Various Expressions of Grief
Heaney’s lyric poem “Mid- Term Break” is filled with various expressions of emotions caused by the death of a loved one. Robert Stecker in, “Expressiveness and Expression in Music and Poetry” stated that, “It is also virtually impossible to read a lyric poem without taking it to express and attitude toward (a possibly fictional) someone or some (possibly fictional) state of affairs.” (89). In the case of this lyric, it is the reactions of the loved ones left behind after the unexpected death of a four year old little boy that are expressed in this poem. In the book, Modern Poetry and Ethnography Heuston states, “In his Nobel lecture, Heaney says what he values most in poetry is, “it’s truth to life in every sense of that phrase…” (124). This theme and phrase fits perfectly with this poem because death is a truth to life. Furthermore, there is an expected reaction to death that includes extreme displays of sadness and grief, which is not consistently true. In this poem the readers are presented with various reactions to death, some that meet the expectation of an extensive outward expression of their extreme sadness during this time, and others that do not. Along with how some characters follow the gender stereotypes of how they are supposed to express emotion. These extreme expressions of emotions that are expected can include anything from simple tears to sobbing.
In this poem, “Mid-Term Break”, the mother is the one who closely follows the expectation of expressing these extreme emotions of sadness and grief when dealing with the death of her child. The speaker tells the audience that , “… as my mother held my hand / In hers and coughed out angry tearless sighs.” (12-13). In this line of the poem the mother gives the exact expression of emotion that is expected by a mother who just lost a child especially under the traumatic circumstances of a car accident. The speaker tells the audience that the mother has become upset to the point that she is now unable to form tears in her eyes. The only other way she has to express her extreme emotions is by “coughing out angry tearless sighs.” (13). Due to the way the poet chose to phrase the wording in this quote allows the audience to get a vivid visualization of how the mother feels. Many readers who have similarly lost someone unexpectedly can potentially relate to the exact feelings and emotions of the mother.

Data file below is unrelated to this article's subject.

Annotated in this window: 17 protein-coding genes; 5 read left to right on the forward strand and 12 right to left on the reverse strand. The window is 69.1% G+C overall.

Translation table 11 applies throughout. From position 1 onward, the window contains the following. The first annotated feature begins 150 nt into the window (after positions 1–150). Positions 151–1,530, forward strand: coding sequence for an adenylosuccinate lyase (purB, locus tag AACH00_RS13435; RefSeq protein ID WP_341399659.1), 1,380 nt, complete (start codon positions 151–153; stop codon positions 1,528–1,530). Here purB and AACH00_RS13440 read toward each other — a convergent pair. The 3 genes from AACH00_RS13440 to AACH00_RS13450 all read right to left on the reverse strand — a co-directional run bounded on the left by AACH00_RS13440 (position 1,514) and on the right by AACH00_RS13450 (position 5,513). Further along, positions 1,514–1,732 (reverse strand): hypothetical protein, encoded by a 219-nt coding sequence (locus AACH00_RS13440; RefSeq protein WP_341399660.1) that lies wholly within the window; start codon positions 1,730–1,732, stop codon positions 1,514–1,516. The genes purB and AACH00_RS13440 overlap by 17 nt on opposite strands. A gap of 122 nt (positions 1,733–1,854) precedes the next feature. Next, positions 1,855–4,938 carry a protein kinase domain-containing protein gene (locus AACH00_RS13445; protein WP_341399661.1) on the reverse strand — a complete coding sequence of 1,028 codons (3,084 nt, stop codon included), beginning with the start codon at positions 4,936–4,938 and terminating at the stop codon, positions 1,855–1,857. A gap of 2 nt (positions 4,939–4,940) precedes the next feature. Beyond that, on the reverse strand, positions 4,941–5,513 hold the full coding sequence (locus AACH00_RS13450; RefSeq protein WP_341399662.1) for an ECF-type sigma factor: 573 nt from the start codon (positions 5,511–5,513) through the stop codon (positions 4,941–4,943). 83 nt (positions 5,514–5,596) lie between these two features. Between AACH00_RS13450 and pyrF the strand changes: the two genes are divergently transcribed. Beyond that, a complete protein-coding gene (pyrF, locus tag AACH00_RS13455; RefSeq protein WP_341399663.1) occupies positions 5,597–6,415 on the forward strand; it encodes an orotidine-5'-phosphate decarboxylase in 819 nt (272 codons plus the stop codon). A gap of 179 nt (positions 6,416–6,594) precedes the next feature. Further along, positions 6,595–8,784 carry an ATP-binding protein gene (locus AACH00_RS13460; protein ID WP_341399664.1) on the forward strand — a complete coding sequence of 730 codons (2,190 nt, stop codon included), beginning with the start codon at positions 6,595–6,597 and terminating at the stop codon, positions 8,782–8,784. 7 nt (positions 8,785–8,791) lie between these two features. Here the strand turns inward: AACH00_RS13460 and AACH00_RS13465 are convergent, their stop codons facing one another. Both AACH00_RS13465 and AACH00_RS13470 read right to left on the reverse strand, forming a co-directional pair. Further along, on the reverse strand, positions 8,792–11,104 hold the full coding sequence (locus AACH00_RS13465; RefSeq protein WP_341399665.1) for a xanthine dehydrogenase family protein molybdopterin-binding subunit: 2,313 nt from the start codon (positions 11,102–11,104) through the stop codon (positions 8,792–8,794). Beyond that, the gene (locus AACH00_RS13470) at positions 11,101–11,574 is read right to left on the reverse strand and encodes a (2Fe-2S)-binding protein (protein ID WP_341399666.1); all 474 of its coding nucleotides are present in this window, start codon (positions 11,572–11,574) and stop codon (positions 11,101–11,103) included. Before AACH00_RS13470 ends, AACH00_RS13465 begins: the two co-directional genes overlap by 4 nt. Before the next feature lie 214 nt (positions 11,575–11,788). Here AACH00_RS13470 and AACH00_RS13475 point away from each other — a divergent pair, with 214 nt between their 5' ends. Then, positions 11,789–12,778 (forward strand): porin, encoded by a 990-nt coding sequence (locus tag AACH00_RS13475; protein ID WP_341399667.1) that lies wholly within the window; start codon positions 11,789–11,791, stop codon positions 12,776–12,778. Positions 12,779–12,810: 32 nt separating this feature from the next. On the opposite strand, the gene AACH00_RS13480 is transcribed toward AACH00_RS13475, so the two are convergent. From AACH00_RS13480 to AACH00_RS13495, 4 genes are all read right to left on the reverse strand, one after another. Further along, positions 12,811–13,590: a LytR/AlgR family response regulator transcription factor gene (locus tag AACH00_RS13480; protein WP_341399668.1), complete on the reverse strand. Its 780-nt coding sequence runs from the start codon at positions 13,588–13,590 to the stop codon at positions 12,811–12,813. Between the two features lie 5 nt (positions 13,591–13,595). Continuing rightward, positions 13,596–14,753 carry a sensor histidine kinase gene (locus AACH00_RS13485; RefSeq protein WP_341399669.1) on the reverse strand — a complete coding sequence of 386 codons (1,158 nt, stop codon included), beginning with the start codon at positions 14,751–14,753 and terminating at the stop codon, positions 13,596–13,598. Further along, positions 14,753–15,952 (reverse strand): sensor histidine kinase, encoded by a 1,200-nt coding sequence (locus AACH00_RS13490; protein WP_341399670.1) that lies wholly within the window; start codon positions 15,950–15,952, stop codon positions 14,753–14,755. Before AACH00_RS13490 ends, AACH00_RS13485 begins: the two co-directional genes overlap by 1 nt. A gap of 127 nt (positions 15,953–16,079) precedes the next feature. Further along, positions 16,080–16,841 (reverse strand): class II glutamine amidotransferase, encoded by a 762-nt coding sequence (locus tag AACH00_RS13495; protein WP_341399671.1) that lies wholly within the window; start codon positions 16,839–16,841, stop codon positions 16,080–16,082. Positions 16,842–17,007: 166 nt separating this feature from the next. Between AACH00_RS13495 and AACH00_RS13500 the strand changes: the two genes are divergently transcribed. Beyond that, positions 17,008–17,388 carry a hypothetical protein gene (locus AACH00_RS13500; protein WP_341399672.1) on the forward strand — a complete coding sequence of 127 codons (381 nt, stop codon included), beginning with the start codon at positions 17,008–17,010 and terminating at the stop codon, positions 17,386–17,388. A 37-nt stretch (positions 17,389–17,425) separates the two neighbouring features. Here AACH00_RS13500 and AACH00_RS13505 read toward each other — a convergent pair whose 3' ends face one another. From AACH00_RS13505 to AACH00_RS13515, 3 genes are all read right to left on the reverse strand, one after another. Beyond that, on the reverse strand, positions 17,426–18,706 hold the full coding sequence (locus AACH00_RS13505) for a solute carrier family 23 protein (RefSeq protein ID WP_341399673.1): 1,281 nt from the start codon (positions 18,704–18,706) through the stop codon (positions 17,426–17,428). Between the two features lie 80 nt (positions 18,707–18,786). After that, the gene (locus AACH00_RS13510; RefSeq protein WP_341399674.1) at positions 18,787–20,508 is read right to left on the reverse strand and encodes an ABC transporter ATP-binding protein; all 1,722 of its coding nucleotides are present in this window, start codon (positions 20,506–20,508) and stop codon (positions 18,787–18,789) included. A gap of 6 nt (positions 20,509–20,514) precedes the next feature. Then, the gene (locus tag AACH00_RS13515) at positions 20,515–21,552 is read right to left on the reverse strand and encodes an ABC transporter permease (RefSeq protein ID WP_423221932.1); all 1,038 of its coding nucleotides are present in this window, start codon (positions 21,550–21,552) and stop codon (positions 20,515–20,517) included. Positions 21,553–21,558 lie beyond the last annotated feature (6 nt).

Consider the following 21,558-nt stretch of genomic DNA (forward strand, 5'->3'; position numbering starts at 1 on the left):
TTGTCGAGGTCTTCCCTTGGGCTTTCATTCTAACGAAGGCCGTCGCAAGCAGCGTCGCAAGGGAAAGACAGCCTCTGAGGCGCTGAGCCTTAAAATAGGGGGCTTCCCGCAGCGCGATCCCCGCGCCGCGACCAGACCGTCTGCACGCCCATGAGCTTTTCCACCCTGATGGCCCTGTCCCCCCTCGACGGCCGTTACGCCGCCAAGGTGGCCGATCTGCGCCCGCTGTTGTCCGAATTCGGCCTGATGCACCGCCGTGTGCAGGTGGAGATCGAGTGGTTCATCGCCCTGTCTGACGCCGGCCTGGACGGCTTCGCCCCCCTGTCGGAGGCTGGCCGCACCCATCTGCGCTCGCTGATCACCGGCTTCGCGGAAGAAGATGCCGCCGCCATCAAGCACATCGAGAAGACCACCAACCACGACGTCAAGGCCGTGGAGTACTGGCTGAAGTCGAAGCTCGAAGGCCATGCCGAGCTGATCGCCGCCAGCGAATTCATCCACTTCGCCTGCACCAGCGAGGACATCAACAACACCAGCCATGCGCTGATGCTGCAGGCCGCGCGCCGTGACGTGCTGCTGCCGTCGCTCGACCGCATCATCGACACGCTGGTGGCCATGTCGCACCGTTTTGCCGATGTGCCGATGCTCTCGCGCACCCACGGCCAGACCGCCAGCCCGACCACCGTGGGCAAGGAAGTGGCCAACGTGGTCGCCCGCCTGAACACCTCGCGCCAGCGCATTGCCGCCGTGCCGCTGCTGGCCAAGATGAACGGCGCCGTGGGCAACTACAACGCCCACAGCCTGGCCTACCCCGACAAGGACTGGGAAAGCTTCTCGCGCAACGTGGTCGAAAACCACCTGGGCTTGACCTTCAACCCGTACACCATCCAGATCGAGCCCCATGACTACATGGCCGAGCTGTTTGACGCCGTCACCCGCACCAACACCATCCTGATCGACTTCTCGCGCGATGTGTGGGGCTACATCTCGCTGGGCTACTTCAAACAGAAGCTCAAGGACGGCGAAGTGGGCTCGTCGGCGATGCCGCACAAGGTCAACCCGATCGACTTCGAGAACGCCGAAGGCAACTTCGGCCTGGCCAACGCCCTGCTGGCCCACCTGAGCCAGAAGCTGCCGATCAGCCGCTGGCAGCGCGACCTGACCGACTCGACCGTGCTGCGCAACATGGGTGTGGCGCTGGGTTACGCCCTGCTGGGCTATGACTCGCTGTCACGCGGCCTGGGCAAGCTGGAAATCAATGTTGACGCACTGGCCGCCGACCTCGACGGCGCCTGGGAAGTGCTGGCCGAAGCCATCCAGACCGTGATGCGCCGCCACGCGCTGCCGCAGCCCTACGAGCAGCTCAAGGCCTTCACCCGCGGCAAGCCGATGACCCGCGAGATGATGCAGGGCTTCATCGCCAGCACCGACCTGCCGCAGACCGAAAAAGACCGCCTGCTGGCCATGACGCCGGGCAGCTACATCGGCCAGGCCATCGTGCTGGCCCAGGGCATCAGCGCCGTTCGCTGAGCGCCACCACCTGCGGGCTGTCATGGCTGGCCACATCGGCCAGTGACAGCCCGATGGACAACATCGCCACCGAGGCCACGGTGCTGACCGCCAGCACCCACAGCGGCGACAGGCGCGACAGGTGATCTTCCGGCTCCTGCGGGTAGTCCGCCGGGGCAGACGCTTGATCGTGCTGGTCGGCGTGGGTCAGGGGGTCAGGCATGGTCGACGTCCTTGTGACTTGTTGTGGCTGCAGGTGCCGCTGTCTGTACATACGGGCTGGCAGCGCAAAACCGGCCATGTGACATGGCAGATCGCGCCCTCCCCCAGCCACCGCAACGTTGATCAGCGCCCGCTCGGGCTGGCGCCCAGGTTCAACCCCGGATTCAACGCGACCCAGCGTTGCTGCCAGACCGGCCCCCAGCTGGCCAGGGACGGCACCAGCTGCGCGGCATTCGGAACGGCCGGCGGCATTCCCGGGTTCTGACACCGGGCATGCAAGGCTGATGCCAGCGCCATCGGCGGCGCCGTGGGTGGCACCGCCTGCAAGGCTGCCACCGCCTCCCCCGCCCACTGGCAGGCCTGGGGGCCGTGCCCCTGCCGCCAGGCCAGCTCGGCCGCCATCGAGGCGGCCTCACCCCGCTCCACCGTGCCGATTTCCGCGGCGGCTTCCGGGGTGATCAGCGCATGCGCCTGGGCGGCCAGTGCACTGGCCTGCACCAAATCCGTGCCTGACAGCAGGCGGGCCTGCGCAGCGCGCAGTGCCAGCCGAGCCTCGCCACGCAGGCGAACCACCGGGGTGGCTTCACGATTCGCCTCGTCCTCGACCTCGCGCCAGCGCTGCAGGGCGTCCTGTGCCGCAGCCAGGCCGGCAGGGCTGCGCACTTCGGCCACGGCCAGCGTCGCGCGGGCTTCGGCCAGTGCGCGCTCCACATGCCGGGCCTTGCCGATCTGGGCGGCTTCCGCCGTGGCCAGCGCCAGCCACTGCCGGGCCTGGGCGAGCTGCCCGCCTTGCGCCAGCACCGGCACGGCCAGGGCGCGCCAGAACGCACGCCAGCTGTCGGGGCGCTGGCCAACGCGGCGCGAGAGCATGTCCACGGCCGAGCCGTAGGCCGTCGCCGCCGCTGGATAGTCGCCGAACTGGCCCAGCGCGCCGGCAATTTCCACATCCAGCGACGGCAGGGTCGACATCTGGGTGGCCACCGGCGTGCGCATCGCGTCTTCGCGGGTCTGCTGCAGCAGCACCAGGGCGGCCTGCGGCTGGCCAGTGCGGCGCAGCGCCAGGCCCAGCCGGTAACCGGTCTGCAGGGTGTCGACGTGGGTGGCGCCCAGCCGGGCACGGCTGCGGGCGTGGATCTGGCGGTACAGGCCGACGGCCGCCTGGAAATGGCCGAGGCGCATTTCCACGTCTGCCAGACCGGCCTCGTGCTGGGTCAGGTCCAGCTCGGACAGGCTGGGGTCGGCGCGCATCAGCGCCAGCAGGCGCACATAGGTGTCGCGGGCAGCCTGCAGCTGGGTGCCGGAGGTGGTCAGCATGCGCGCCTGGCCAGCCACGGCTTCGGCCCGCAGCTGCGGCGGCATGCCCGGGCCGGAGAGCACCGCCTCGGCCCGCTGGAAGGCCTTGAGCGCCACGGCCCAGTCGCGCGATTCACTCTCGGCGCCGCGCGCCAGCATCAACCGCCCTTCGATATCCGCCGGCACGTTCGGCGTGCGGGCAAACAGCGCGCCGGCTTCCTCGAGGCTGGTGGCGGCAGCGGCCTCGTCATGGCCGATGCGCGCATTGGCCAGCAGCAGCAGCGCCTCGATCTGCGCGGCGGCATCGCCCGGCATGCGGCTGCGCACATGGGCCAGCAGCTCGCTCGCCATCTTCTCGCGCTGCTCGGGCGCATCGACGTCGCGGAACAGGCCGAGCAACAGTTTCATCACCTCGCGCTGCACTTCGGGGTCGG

The father also follows this expectation, but not in the same extremes as the mother. The speaker says, “In the porch I met my father crying-” (4). Stereotypically men are not expected to cry or show outward emotions of sadness; however, this seems to change when it comes to grieving especially when a young child is involved. Men often times feel this way due to how they are raised because their fathers are well known for telling their sons that men do not cry. The speaker also expresses this by saying, “He had always taken funerals in his stride-” (5). This...